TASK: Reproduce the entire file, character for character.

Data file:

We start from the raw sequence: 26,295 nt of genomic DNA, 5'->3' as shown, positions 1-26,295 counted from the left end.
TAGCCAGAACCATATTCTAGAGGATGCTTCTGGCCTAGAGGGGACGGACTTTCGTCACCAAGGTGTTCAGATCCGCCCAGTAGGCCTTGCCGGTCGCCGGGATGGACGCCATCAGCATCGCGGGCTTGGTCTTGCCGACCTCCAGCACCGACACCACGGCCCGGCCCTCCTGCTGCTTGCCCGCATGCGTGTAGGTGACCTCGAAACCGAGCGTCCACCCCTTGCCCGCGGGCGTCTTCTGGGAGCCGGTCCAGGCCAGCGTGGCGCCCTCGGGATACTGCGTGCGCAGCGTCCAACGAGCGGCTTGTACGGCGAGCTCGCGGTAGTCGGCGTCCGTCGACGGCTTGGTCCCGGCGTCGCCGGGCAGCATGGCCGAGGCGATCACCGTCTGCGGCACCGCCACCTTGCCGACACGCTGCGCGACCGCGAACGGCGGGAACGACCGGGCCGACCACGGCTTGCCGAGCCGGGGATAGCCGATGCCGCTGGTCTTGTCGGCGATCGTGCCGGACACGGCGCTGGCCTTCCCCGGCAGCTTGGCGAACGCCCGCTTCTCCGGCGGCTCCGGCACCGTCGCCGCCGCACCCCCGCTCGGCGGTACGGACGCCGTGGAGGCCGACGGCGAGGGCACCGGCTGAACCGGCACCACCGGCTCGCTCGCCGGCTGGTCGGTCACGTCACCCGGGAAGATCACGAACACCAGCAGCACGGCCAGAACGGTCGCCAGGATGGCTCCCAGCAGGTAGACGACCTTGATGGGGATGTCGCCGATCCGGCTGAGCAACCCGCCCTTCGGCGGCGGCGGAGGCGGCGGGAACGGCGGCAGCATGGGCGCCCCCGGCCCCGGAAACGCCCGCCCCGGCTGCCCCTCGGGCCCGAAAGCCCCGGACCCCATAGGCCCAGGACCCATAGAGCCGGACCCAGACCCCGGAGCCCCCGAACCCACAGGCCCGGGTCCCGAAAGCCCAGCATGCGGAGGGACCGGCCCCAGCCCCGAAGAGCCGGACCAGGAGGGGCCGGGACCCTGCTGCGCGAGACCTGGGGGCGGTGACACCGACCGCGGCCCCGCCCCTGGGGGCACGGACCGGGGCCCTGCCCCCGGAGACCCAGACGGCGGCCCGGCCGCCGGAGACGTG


We start from the raw sequence: 26,295 nt of genomic DNA, 5'->3' as shown, positions 1-26,295 counted from the left end.
TAGCCAGAACCATATTCTAGAGGATGCTTCTGGCCTAGAGGGGACGGACTTTCGTCACCAAGGTGTTCAGATCCGCCCAGTAGGCCTTGCCGGTCGCCGGGATGGACGCCATCAGCATCGCGGGCTTGGTCTTGCCGACCTCCAGCACCGACACCACGGCCCGGCCCTCCTGCTGCTTGCCCGCATGCGTGTAGGTGACCTCGAAACCGAGCGTCCACCCCTTGCCCGCGGGCGTCTTCTGGGAGCCGGTCCAGGCCAGCGTGGCGCCCTCGGGATACTGCGTGCGCAGCGTCCAACGAGCGGCTTGTACGGCGAGCTCGCGGTAGTCGGCGTCCGTCGACGGCTTGGTCCCGGCGTCGCCGGGCAGCATGGCCGAGGCGATCACCGTCTGCGGCACCGCCACCTTGCCGACACGCTGCGCGACCGCGAACGGCGGGAACGACCGGGCCGACCACGGCTTGCCGAGCCGGGGATAGCCGATGCCGCTGGTCTTGTCGGCGATCGTGCCGGACACGGCGCTGGCCTTCCCCGGCAGCTTGGCGAACGCCCGCTTCTCCGGCGGCTCCGGCACCGTCGCCGCCGCACCCCCGCTCGGCGGTACGGACGCCGTGGAGGCCGACGGCGAGGGCACCGGCTGAACCGGCACCACCGGCTCGCTCGCCGGCTGGTCGGTCACGTCACCCGGGAAGATCACGAACACCAGCAGCACGGCCAGAACGGTCGCCAGGATGGCTCCCAGCAGGTAGACGACCTTGATGGGGATGTCGCCGATCCGGCTGAGCAACCCGCCCTTCGGCGGCGGCGGAGGCGGCGGGAACGGCGGCAGCATGGGCGCCCCCGGCCCCGGAAACGCCCGCCCCGGCTGCCCCTCGGGCCCGAAAGCCCCGGACCCCATAGGCCCAGGACCCATAGAGCCGGACCCAGACCCCGGAGCCCCCGAACCCACAGGCCCGGGTCCCGAAAGCCCAGCATGCGGAGGGACCGGCCCCAGCCCCGAAGAGCCGGACCAGGAGGGGCCGGGACCCTGCTGCGCGAGACCTGGGGGCGGTGACACCGACCGCGGCCCCGCCCCTGGGGGCACGGACCGGGGCCCTGCCCCCGGAGACCCAGACGGCGGCCCGGCCGCCGGAGACGTG